Smart Switch or Smart Bulbs?

It is a tough decision to make, should you just replace your existing bulbs with smart bulbs, or just change the light switch.  If you’re asking yourself if you should get a Smart Switch or Smart Bulbs then this post give you an idea of what I should have considered before buying these home automation accessories for my home.

Smart Switch

Koogeek Light Switch

Depending on the country you’re in, the first thing you have to consider is Load or Voltage. Being in Malaysia I have to use the higher 220-240 Volt accessories. In the US, you would have to use the 110 Volt ones.

Be aware of this if you’re buying the accessory from the internet as sometimes I do see online stores here selling 110 Volt light switches.  For your safety please consult your electrician first.

The second major consideration is if you have Neutral Wires in your home. Neutral wires are required to supply power the the accessory for it to be on standby to turn the lights (or fans) on or off. The neutral like provides these accessories the needed juice.  This means it’s always on.  Again, please consult your electrician.

Source : Koogeek

The third consideration is on the number of lights that the switch will control. Do you want it in a “gang” of 2, 3, or just 1? A 3 gang light switch will control 3 lighting points individually.  This means you buy 1 Smart Switch, and this can control many bulbs.

Fourth consideration, do you want it as a ‘normal’ on/off switch, or as a dimmer?  I can’t seem to find normal switches anymore from the brand I use, which is Koogeek.  However, lately they only have their dimmer version in online stores.  Most countries are now more environmentally friendly and reduced the sales or even ban filament bulbs and shifted the focus on LED light bulbs.

Most entry level LED bulbs cannot be dimmed and if you fix these bulbs to a dimmer switch they will start to flicker when dimmed.  The work around this is to ensure that when you turn a device on, you turn it on at max, 100% intensity, and to turn it off, at 0% intensity. It’s not ideal, but definitely the best option at the moment.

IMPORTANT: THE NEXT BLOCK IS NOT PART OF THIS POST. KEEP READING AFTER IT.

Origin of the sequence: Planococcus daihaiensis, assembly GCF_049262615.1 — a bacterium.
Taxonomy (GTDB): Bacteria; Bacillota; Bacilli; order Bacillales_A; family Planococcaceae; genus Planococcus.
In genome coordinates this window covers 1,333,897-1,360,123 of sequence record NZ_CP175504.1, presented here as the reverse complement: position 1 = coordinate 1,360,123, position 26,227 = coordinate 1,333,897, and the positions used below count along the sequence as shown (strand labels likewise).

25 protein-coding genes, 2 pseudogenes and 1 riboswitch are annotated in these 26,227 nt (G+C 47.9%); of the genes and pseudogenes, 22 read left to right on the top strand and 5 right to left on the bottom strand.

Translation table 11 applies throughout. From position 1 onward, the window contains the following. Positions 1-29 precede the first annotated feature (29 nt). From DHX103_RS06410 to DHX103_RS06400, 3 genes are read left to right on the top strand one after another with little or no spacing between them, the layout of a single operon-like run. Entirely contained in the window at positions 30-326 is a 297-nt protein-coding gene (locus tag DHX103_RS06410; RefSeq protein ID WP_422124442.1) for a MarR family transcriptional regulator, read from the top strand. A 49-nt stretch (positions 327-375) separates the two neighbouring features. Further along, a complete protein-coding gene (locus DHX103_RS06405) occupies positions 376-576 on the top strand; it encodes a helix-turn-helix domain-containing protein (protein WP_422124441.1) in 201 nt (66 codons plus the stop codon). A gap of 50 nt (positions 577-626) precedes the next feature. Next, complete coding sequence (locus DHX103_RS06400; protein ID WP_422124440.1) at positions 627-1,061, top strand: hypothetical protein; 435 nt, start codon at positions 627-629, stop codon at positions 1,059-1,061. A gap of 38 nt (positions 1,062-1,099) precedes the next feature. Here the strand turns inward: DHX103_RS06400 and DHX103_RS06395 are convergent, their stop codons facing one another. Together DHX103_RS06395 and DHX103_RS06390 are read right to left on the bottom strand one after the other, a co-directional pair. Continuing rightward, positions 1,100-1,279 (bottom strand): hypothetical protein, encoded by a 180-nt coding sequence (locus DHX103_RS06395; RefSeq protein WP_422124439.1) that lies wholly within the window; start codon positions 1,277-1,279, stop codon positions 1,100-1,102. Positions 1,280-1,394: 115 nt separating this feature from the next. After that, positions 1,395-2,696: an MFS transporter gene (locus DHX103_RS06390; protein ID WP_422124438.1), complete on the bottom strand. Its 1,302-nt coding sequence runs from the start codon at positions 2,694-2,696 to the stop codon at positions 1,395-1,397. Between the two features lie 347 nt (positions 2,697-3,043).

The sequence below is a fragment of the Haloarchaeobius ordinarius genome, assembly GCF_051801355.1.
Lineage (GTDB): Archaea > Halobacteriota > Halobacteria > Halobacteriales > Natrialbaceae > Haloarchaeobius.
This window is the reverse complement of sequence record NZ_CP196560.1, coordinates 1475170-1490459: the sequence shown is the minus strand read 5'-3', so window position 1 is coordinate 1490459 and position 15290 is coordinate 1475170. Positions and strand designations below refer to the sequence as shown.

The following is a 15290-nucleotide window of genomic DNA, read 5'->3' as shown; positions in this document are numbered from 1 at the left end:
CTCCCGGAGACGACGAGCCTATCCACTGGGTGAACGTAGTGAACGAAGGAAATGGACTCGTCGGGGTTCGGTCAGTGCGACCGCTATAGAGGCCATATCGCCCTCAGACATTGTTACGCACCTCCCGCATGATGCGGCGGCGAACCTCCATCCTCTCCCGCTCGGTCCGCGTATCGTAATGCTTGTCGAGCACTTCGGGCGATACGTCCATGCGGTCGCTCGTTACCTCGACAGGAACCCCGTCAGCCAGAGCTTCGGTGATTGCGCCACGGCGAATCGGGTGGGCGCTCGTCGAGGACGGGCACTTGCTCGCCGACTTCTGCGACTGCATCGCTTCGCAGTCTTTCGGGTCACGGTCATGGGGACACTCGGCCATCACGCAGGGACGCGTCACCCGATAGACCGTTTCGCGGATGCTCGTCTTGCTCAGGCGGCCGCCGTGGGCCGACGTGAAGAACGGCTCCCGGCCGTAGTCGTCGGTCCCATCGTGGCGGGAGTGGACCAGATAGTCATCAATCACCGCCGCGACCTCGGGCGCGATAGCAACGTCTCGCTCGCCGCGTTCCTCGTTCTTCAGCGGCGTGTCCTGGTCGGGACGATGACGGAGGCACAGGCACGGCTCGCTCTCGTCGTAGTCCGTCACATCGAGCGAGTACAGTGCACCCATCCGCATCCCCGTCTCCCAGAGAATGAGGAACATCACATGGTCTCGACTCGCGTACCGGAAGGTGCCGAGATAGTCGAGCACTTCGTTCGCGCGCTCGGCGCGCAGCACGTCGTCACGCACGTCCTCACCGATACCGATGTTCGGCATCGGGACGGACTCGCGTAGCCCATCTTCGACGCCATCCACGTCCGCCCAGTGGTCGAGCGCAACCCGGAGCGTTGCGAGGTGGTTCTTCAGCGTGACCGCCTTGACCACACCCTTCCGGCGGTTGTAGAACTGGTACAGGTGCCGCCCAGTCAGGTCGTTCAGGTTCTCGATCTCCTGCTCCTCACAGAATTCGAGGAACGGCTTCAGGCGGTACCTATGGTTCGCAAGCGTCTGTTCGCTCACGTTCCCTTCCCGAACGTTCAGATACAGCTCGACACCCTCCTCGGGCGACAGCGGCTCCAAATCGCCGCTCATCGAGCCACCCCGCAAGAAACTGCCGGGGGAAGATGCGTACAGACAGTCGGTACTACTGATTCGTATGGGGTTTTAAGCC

This being said there is a void that manufacturers should fill : UK spec 220-240 volt, HomeKit ready, Non-Dimmer, 1 / 2 / 3 gang, hub-less, Smart Light Switches. Please make them!

In a nutshell:

Pros :

  • Cost effective. 1 switch to control multiple bulbs, cheaper than buying multiple smart bulbs
  • The accessory manages it all.  You don’t need a separate physical controller to manage the functions if you don’t have your iOS device with you.

Cons :

  • You need an electrician to do it for you.  The need for a neutral line and electrical understanding is a must.
  • Not many manufacturers out there making these, so not too sure about warranties and replacements too.

Smart Bulbs

There are many Smart Bulb manufacturers out there.  In this post I’m only going to focus on Philips Hue as it’s readily available to me.

If you want to stay away from the need to call for an electrician and just have a simple plug and play option, smart bulbs are the way to go.  It’s as easy as unscrewing the old dated bulb, screwing in the new Philips Hue bulb, connecting it to the Hue Hub to your Home App, and Bobs your uncle.

Setting up the Hue Hub to your Home App is easy and a 1 time thing to do.  In terms of technicalities this would be the only challenge but I don’t think it’s tough to do.

Source : Philips

Taking this route also gives you other features like managing lights at different parts of your room, like how car’s separate climate control works.  You can have brighter lights near seating areas, and dimmer ones near the TV.  Bonus feature is that you can also choose to have different colors to fit the mood of the moment.

 

Both HomeKit bulb, and light switch

However, the pain of having smart bulbs are covered in my previous article.  If you’re not the only person living in the space, you will most likely need Philips Dimmer Switch / Controllers near the actual physical switch.  You don’t want family members/friends/visitors to turn off the main power for the lights, because till will render your smart lights….. dumb…. and powerless.

Pros :

  • Control.  You have lots of control over the intensity and color of the bulbs.  Great way to make the home cozy.
  • Installation is a breeze.  If you know how to change a light bulb, you can do this yourself.

Cons :

  • Expensive.  The more light sources you have, the more you need.  And it escalates quickly too when you go from room to room.
  • May need a Hub.  Philips Hue requires a hub for all of their accessories to connect to.  This also means you need an additional network port to connect to your router and power source for the Hub.
  • Needs a switch.  Yes, believe it or not, not everyone has access to your home automation.  This means that you need to spend more on dimmer switches to control the lights from visitors or family.

If you ask me which is better, I would say that it clearly depends on what you want to achieve.  Leaving out the cool color effects, and also the cost, I would go for a Smart Switch.  Me being a person who likes effects and mood lighting I would go for the Smart Bulbs.  It would have helped if I know this earlier as now I’m stuck with some Light Switches which I want to add Hue bulbs to…